Tip #6. Talk To A Mental Health Professional Online.
If your anxiety seems to be spiraling out of control, reach out to a mental health professional online for guidance and support. A licensed mental health professional can provide distance-therapy and real-time options for coping with the anxiety surrounding COVID-19.
For people who aren't able to go into therapists or doctor's offices because of self-imposed quarantine and local shelter-in-place restrictions, there are several options for getting support from the comfort of your home.
Online counseling is growing in popularity, and studies show it can improve your mental health. One such study from Palo Alto University found that video-based cognitive behavior therapy is effective in treating depression and anxiety. According to the research, approximately 73% of study participants saw an improvement of symptoms after six weeks, and the data suggests a “decelerated decrease in symptoms over time.”
Therapists and counselors at BetterHelp are available online 24 hours a day to help you ease symptoms of anxiety and stress. BetterHelp also offers affordable pricing options typically comparable with most insurance plans’ co-pays, making it an economical choice. Consider the following reviews of BetterHelp counselors from people like you.
“Tonya has been an amazing support system during COVID and during a life-changing time that is extremely difficult emotionally & physically. She has helped me to feel less overwhelmed as well as validating my feelings. I strongly recommend her!”
“Lisa was just an incredible person to work with. I work in the health care industry and was feeling like I was going to lose my mind with the COVID-19 virus first and second wave, she was just the best person for me during this time. She guides you on how to work with your feelings and grow from them, how to work out your brain, and how you can train your thoughts to make life a little bit more manageable each day. I was suffering from crippling anxiety (that eventually turned into physical symptoms), panic attacks, depression, and fatigue from work/COVID. She listens to you and reflects with you about how these situations are hard and that you have every right to these feelings. She also would provide a different perspective that would just help bring you back down to earth and reminds you that you are human, and we can all grow from every hard situation and scenario. I thoroughly enjoyed working with Lisa and will always be grateful to her for the new perspective on life and all of the new tools I have to help manage life, which has made me feel like a better person. Thank you, Lisa! I hope to reconnect with you soon!”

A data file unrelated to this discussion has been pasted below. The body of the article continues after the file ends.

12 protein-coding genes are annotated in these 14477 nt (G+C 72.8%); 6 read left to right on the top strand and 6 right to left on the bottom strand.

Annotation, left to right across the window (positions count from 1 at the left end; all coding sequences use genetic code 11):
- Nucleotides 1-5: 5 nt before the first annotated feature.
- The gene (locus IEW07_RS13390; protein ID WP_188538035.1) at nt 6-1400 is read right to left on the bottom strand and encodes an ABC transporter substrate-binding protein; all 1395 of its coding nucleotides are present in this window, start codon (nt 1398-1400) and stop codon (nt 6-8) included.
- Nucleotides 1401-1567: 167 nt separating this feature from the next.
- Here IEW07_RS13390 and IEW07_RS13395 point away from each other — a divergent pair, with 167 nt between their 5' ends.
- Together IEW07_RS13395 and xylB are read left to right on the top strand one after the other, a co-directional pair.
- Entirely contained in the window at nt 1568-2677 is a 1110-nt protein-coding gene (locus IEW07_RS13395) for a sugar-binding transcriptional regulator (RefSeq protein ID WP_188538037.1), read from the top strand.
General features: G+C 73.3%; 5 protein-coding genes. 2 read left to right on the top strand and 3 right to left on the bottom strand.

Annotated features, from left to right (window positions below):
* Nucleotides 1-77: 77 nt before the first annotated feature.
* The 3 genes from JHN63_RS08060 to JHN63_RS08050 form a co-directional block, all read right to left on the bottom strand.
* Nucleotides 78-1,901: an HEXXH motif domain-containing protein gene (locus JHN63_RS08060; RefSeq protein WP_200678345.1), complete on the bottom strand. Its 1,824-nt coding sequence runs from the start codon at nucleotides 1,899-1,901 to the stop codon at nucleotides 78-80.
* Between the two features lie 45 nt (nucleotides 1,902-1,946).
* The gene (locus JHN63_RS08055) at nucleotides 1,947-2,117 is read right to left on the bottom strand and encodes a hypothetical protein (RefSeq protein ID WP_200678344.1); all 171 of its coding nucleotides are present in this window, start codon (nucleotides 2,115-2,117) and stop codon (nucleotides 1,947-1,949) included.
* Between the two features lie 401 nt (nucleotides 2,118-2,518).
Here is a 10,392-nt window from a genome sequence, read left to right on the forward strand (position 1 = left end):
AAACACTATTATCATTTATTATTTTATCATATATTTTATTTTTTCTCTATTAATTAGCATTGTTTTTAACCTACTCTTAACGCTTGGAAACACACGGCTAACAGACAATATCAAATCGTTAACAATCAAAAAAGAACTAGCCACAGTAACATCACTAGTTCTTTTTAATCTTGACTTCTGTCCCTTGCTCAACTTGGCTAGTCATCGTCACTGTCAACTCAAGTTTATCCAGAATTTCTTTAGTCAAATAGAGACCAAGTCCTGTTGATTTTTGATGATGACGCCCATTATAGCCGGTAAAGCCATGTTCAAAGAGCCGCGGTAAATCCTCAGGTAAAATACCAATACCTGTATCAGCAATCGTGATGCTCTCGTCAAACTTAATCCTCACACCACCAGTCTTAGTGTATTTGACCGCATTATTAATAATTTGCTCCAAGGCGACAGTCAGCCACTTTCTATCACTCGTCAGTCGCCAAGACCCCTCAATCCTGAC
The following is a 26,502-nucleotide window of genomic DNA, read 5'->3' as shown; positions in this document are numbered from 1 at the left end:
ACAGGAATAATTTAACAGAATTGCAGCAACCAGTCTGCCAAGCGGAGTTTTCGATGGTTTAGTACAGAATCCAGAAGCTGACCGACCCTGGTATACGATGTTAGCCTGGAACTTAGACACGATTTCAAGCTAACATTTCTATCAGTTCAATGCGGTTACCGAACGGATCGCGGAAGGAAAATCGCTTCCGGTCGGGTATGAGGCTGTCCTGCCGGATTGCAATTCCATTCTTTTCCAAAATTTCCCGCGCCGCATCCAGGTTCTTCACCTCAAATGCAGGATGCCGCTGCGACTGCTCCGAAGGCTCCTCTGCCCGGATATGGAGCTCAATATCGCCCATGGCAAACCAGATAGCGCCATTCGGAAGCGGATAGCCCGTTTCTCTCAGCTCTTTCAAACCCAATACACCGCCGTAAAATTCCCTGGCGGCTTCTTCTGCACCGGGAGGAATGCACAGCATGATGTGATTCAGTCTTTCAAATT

Leading therapy sites like BetterHelp, DoctorOnDemand, and TalkSpace offer low-cost options for online therapy from board-certified professionals regardless of where you are in the world. To connect with a licensed therapy provider at BetterHelp, visit the main website from your desktop computer or tablet. The BetterHelp app is available as a free download on the Google Play and App Stores.
Download BetterHelp on the App Store here.
Download BetterHelp on Google Play here.
(Free) Telephone, Chat, And Online Resources For Managing Mental Health Concerns From Home
If you need to talk to someone or get help for managing your anxiety at home, you can also take advantage of the following resources.
This hotline offers crisis text support for people during the coronavirus outbreak.
As a precautionary measure, the NAMI crisis telephone line will be only be answering voicemails within 24-48 business hours of receipt.
Tip #7. Follow The Advice Of Your Local And Regional Health Authorities.
The World Health Organization and the Centers for Disease Control and Prevention (CDC) are two primary resources responsible for monitoring and reporting updates on COVID-19. These two organizations are working together with other public health and safety organizations to contain and reduce the spread of the coronavirus.
The WHO recommends these basic protective measures at this time:
***If you have a fever, cough, and chills, seek medical care early - call your medical provider by phone before going to any facility.
If you have been advised to "shelter-in-place," follow the rules and regulations set by your local public health department and your local authorities. Verify your information sources, and don't rely on gossip to make critical decisions.
If you need to speak to a licensed counselor or therapist about dealing with anxiety around the coronavirus, help is available.